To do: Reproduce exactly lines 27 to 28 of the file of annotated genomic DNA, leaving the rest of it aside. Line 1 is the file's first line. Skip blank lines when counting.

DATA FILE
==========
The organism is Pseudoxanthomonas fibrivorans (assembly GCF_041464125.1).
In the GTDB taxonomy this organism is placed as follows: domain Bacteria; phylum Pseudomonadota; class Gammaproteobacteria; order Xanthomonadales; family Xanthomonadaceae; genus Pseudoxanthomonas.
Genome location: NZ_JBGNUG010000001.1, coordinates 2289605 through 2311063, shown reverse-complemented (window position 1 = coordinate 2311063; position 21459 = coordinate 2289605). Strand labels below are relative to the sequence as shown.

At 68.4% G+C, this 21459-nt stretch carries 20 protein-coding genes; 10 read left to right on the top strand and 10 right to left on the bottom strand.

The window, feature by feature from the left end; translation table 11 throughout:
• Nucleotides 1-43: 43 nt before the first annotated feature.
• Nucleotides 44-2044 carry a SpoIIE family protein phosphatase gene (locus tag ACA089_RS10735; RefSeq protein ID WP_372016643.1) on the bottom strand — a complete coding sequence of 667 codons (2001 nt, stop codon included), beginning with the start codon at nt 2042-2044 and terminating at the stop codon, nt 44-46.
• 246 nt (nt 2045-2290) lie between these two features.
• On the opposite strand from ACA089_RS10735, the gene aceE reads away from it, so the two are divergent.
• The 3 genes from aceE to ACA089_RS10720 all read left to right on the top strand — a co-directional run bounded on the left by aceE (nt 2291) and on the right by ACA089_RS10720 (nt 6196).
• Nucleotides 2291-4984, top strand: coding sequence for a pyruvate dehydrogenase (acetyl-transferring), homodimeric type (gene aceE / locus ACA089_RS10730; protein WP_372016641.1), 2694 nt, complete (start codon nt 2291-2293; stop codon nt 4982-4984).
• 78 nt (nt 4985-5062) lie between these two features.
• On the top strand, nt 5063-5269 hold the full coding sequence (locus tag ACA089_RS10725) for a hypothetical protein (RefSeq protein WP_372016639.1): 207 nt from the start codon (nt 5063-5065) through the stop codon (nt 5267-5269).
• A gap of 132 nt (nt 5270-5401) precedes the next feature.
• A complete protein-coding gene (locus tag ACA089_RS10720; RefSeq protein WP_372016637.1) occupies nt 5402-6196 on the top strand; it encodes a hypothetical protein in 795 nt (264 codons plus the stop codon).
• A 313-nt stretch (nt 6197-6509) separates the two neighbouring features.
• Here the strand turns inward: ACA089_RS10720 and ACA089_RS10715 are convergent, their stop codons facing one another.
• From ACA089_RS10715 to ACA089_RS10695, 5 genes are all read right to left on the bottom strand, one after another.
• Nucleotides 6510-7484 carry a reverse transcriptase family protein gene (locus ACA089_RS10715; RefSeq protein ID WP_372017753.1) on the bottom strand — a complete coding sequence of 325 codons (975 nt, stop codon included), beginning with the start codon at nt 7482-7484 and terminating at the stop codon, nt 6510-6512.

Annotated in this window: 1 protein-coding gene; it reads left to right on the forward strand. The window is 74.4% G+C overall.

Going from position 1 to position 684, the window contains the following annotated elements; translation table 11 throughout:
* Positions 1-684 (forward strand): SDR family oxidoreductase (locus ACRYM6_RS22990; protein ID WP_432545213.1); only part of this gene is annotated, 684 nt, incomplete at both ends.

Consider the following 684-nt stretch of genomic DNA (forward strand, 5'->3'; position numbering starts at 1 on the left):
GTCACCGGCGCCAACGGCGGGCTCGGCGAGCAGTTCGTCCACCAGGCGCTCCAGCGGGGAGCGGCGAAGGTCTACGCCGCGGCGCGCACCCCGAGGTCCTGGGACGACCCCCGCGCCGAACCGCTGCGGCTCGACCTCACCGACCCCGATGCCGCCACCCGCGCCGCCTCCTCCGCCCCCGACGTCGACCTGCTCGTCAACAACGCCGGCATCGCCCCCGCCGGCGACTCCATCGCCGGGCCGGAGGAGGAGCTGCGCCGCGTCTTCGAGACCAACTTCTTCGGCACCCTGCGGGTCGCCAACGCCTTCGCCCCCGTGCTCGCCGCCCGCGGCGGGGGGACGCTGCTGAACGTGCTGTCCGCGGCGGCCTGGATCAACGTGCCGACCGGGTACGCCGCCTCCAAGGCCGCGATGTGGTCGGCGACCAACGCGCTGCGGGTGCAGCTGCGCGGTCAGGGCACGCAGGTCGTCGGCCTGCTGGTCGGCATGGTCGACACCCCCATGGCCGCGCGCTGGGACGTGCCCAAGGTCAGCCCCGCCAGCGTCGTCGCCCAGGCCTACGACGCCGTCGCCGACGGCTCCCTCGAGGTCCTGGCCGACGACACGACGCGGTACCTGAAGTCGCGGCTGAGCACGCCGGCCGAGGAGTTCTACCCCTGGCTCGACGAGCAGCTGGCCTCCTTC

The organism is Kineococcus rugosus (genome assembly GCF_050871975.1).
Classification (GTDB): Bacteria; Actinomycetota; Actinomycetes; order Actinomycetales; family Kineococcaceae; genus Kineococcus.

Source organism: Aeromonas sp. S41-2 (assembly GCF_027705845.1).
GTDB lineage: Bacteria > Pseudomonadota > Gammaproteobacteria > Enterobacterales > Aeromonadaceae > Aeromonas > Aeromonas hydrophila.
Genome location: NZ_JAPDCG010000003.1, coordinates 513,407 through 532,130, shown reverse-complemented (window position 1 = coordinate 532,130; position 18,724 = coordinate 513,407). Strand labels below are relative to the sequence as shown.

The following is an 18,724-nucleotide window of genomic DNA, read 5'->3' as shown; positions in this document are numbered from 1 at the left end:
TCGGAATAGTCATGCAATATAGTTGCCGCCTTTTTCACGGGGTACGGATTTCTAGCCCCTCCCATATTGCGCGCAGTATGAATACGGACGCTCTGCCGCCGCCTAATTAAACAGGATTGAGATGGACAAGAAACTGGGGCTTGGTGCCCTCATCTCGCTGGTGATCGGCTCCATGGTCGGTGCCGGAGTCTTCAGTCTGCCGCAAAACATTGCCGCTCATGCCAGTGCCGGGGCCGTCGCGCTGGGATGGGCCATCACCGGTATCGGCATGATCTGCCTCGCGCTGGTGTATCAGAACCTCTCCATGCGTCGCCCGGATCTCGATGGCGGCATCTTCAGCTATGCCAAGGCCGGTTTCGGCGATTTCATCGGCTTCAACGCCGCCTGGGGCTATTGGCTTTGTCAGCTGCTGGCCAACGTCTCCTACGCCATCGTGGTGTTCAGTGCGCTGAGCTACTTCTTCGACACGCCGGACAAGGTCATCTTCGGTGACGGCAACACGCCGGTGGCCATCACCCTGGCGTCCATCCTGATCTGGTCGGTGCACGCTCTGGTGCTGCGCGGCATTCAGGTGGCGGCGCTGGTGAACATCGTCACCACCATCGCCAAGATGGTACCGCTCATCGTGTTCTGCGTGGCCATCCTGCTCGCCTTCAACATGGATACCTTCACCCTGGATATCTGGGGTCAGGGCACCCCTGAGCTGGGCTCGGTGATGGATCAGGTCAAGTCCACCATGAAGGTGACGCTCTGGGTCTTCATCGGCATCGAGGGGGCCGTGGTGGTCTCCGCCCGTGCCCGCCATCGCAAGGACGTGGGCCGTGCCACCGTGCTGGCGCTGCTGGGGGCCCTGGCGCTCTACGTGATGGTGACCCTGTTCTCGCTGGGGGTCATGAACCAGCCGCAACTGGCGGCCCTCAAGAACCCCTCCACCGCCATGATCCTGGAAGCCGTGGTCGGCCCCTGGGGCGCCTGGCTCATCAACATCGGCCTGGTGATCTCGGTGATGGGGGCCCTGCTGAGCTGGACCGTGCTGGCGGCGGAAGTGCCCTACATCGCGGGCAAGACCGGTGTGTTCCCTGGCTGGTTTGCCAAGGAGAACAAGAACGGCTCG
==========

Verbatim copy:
Source organism: Aeromonas sp. S41-2 (assembly GCF_027705845.1).
GTDB lineage: Bacteria > Pseudomonadota > Gammaproteobacteria > Enterobacterales > Aeromonadaceae > Aeromonas > Aeromonas hydrophila.